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August 4, 2013
Melvin on A's offense after 4-0 loss: 'We just need to sustain it'

OAKLAND -- After being shut out for eight innings by Derek Holland on Sunday, the A's tried to mount a rally in the ninth against Rangers closer Joe Nathan. Josh Donaldson drew a leadoff walk and Yoenis Cespedes followed with a single, giving the A's a runner in scoring position with nobody out for the first time all game.

But Nate Freiman hit into a fielder's choice and Alberto Callaspo, who's still hitless since joining the A's, grounded into a game-ending double play. The A's, who lost 4-0 Sunday to finish their homestand 5-5, are in that kind of offensive rut right now, hitting .212 and averaging 3.2 runs in their last 22 games.

They're still 12-10 in that span, thanks largely to a pitching staff that has allowed two or fewer runs eight times. But whether it's running into a well-pitched game like Holland's on Sunday or squandering opportunities with runners on -- and the A's were 0-for-6 with runners in scoring position in the game -- they're not getting consistent production from the offense right now.

"We're having a tough time putting two good games in a row together," manager Bob Melvin said. "We do have the guys and the ability to take care of that and we're confident we will. We just need to sustain it, not just one game here and one game there. We need to get on a roll with it."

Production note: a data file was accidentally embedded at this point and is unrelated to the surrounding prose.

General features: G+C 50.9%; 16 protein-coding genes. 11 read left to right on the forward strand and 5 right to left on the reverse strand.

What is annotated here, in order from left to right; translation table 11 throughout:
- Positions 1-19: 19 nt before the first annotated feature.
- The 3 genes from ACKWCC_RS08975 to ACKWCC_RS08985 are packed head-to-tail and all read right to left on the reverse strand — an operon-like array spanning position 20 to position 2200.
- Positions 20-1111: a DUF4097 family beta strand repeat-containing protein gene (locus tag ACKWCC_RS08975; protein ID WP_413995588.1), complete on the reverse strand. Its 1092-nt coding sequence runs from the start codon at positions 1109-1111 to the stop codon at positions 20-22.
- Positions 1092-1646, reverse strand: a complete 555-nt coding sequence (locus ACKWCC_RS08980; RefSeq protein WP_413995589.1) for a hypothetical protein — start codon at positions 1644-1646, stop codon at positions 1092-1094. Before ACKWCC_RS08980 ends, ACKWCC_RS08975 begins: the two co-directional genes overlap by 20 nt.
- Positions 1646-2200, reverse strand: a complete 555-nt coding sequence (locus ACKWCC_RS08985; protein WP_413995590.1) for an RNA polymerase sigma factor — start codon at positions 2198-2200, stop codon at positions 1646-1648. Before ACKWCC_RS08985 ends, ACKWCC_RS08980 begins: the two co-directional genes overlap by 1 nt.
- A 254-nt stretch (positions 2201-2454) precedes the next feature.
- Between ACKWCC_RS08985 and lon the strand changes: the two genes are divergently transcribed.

It's difficult to point at a team-wide slump, as several regulars actually had pretty good offensive numbers on the homestand. Jed Lowrie was 14-for-41, though he went hitless in four at-bats Sunday. Eric Sogard is on an 11-game hitting streak, Derek Norris went 5-for-15 with a pair of home runs, Brandon Moss was 10-for-27, Yoenis Cespedes hit .333 over the final seven games.

But others are struggling -- Coco Crisp went 7-for-40, Josh Donaldson was 6-for-36, Josh Reddick finished 4-for-28 -- and more often than not the A's haven't been stringing hits together or aren't coming up with timely ones. Crisp was asked Sunday if some hitters are pressing and said he didn't think so.

"Guys are just going up there and sometimes balls fall, sometimes they don't," he said. "But we've been hitting the ball well. It's just a run of unfortunate luck."

Reddick was one example Sunday -- with two on and two out in the second inning, he hit a sharp ground ball up the middle on which Ian Kinsler made a backhanded dive to take away a hit. Reddick came up again with two on and two outs in the seventh and struck out against Holland, slamming his bat angrily.

Melvin said Reddick, who has had a trying season dealing with a wrist injury and seeing his average sink to .208 on Sunday, has had some of the hardest luck of anybody in the A's lineup.

"He's at times been frustrated all year," Melvin said. "And if he does put together a really good at-bat, hits the ball hard at somebody, that can be doubly frustrating when you're trying to get out of a hole that has been there for a while.

"It's kind of similar to what we're going through offensively. It's kind of him in a nutshell. Just can't get something sustained going well."